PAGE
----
(a) Safe storage and control. Recipient agencies must provide facilities for the storage and control of donated foods that protect against theft, spoilage, damage, or other loss. Accordingly, such storage facilities must maintain donated foods in sanitary conditions, at the proper temperature and humidity, and with adequate air circulation. Recipient agencies must ensure that storage facilities comply with all Federal, State, or local requirements relative to food safety and health and procedures for responding to a food recall, as applicable, and obtain all required health inspections.
(b) Inventory management - household programs. Recipient agencies in household programs must store donated foods in a manner that permits them to be distinguished from other foods in storage, and must maintain a separate inventory record of donated foods. Such recipient agencies' system of inventory management must ensure that donated foods are distributed to recipients in a timely manner that permits use of such foods while still in optimal condition. Such recipient agencies must notify the distributing agency of donated food losses and take further actions with respect to such food losses, as directed by the distributing agency.
(c) Inventory management - child nutrition programs and charitable institutions. Recipient agencies in child nutrition programs, and those receiving donated foods as charitable institutions, in accordance with § 250.67, are not required to store donated foods in a manner that distinguishes them from purchased foods or other foods, or to maintain a separate inventory record of donated foods - i.e., they may utilize single inventory management, as defined in § 250.2. For such recipient agencies, donated foods are subject to the same safeguards and effective management practices as other foods. Accordingly, recipient agencies in child nutrition programs and those receiving donated foods as charitable institutions (regardless of the inventory management system utilized), are not required to separately monitor and report donated food use, distribution, or loss to the distributing agency, unless there is evidence indicating that donated food loss has occurred as a result of theft or fraud.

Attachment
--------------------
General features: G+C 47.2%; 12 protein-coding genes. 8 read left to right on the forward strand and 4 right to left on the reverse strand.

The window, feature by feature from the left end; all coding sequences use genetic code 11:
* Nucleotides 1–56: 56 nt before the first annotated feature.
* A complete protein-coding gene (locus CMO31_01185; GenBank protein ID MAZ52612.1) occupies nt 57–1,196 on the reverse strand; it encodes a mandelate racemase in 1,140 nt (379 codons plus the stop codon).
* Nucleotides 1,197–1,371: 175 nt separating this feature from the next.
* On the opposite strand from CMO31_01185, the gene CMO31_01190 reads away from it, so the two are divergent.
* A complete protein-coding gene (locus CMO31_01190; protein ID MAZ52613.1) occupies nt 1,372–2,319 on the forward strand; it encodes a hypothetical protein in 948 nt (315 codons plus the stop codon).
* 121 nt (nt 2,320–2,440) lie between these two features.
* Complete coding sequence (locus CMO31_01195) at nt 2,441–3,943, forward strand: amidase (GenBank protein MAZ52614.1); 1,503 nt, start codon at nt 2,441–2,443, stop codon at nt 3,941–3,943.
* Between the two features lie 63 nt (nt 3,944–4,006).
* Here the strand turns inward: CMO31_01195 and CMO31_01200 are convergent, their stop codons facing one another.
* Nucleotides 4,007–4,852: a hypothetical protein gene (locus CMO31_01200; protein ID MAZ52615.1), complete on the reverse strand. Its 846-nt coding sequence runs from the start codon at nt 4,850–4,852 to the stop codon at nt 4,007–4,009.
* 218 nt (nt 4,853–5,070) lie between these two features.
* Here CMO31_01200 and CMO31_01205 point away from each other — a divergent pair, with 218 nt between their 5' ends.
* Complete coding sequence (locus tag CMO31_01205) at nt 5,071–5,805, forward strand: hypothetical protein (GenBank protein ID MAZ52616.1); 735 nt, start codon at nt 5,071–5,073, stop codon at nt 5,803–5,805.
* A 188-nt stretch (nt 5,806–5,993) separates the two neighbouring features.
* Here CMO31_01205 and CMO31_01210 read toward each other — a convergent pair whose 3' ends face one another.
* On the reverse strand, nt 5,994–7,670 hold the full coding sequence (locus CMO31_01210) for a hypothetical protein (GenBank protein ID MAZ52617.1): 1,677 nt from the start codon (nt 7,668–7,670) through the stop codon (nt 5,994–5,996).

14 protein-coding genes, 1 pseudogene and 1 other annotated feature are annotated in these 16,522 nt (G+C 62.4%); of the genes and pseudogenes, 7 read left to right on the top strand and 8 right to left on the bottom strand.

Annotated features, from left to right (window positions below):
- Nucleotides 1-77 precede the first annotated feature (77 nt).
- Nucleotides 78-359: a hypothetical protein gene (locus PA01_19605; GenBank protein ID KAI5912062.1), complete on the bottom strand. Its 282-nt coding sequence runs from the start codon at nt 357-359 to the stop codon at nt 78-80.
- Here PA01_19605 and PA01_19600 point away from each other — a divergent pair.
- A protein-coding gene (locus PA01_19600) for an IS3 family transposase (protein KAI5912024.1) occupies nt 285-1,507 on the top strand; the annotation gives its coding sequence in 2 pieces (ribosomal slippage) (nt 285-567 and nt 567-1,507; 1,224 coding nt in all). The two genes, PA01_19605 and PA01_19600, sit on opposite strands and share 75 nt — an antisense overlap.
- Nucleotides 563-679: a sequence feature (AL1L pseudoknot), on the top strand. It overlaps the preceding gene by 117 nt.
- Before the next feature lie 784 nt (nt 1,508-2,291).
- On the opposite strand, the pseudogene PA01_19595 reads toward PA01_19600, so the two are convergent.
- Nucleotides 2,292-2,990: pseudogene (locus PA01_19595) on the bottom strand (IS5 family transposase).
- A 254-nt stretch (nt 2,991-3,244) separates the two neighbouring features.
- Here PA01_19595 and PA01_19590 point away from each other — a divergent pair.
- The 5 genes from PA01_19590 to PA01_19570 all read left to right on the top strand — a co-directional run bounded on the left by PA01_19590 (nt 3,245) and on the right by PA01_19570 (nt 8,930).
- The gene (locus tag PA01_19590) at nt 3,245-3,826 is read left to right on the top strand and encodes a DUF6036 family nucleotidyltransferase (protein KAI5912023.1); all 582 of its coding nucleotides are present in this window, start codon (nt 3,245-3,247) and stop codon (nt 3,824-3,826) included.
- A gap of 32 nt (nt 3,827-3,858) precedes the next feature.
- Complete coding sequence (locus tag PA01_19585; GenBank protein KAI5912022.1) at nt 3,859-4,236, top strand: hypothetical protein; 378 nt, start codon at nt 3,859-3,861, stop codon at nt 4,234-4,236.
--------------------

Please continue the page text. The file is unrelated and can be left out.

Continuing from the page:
(d) Transfer of donated foods to another recipient agency. A recipient agency operating a household program must request approval from the distributing agency to transfer donated foods at its storage facilities to another recipient agency. The distributing agency may approve such transfer to another recipient agency in the same household program (e.g., the transfer of TEFAP foods from one food pantry to another) without FNS approval. However, the distributing agency must receive FNS approval to permit a recipient agency in a household program to transfer donated foods to a recipient agency in a different program (e.g., the transfer of TEFAP foods from a food pantry to a CSFP local agency), even if the same recipient agency administers both programs. A recipient agency operating a child nutrition program, or receiving donated foods as a charitable institution, in accordance with § 250.67, may transfer donated foods to another recipient agency or charitable organization without approval from the distributing agency or FNS. However, the recipient agency must still maintain records of donated food inventories.
(e) Commercial storage facilities. Recipient agencies may obtain the services of commercial storage facilities to store and distribute donated foods, but must do so in compliance with procurement requirements in 2 CFR part 200, subpart D, and USDA implementing regulations at 2 CFR parts 400 and 416, as applicable. Recipient agencies must ensure that commercial storage facilities comply with all of the applicable requirements in this section regarding the storage and inventory management of donated foods.